Tuesday, February 1, 2011


The USD cannot catch a bid.  No one seems to want it these days.  Below is a three year weekly chart of the DXY which has traded nicely within a narrowing range.  When QE2 was announced at Jackson Hole in August the USD continued its slide and then caught a bounce.  The bounce appears to be purely technical.

That technical bounce though for the first time did pierce the trend line.  Granted it recovered the next day and moved back up but it looks to be a true "dead cat" bounce.  So here it is now ready to test the trend line again.  Literally by the time I finish this post it may break through.  Seems the only thing that can save the USD right now is either an end to QE, highly unlikely or some geopolitical risk that lasts beyond a day.

If the trend line breaks then there is some near term support for perhaps another bounce at 76, then 74 then 70.  A true break though of this trend would be very bearish though.  It's rather concerning.  I saw a report today that extrapolated the prices paid component to the ISM manufacturing data to CPI 12 months out.  It forecasts 6.2% CPI.   How do people on fixed incomes, people struggling to make ends meet right now budget for such an increase?  How do companies manage margins for discretionary products where passing price along is almost impossible?  In the words of Larry Kudlow, inflation is a tax on the consumer.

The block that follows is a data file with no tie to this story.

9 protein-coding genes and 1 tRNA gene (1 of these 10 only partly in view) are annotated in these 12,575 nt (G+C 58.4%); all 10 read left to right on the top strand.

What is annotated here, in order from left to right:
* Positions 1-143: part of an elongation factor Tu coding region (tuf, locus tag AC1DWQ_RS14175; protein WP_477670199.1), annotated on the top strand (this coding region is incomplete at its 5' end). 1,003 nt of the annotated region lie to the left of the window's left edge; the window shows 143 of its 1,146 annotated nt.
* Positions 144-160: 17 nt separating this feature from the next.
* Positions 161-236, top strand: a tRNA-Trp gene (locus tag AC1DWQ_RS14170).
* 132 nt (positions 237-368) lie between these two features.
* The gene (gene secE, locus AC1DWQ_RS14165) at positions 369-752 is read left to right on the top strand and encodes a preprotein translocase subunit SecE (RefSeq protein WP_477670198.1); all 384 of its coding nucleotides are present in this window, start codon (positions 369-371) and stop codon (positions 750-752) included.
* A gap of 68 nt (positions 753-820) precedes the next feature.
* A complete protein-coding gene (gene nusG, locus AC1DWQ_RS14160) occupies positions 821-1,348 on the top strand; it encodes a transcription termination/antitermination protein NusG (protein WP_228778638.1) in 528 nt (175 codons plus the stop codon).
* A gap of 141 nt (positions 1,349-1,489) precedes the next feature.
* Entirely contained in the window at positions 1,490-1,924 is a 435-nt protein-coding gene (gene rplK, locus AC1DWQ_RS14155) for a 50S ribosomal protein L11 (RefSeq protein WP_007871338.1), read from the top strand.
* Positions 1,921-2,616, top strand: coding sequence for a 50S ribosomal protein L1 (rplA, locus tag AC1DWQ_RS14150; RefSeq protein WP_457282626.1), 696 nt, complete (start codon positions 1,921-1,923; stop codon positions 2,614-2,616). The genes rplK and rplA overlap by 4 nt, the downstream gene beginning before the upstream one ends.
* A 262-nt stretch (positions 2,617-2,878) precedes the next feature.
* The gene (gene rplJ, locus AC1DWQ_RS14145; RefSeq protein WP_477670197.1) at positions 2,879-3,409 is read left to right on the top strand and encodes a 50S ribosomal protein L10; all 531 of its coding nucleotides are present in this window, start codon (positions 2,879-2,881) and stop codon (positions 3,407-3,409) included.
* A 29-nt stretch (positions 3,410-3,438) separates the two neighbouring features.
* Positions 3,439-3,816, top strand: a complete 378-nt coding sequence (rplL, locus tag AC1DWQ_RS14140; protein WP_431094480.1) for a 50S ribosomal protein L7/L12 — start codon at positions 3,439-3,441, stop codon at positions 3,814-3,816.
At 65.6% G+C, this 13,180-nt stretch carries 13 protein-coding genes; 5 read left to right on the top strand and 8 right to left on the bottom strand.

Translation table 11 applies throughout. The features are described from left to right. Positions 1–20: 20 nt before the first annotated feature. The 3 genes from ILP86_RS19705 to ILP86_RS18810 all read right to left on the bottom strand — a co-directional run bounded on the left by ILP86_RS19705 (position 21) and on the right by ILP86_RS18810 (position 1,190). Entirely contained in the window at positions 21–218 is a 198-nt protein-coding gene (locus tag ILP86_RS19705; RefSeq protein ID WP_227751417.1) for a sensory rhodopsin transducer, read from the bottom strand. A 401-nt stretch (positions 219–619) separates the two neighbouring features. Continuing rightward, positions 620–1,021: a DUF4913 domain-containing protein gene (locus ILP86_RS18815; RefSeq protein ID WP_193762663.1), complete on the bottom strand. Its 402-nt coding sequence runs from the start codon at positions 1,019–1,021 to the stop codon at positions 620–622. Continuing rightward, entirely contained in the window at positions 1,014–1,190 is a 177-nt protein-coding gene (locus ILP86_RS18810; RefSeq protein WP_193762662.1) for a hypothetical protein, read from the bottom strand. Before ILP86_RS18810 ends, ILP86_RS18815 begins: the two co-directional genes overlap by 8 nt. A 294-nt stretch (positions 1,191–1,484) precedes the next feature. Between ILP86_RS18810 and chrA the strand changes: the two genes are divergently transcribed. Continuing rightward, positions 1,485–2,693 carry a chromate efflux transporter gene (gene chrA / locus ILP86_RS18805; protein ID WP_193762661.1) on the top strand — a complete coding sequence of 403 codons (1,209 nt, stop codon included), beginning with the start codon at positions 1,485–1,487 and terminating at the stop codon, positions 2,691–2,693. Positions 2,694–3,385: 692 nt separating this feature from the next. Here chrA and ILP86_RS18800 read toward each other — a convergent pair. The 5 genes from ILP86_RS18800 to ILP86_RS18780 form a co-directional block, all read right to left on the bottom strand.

To get a sense of how traders are positioned the weekly CFTC COT report can be very useful.   Below are two charts comparing commercial net positions and non reporting net positions versus the USD.   The correlations are not very tight but I do think you can look at relative positions to get a sense of directional change.  

Commercial net positions per the chart below are at prior maximum net long positions where they have reversed in the past.  Over the past seven months this chart has had an inverse correlation so a decrease in net long positions implies USD strength.   Again, it's not very clear how to interpret this data other than to look at the relative net positions the past 14 months as charted below.

Non reporting net positions have moved very net short in a very brief period of time.  Knowing how the market likes to fade this group, it's quite possible a USD reversal occurs  purely to squeeze these positions.  This group had been going more net long while the USD traded within a tight range and has been slow in getting net short as the USD has declined.

At some point, USD weakness will not be good for risk assets.  It already is not good for the American consumer.  Makes manufacturing reports look pretty in the short term until margin compression further hits employment causing even weaker demand.  


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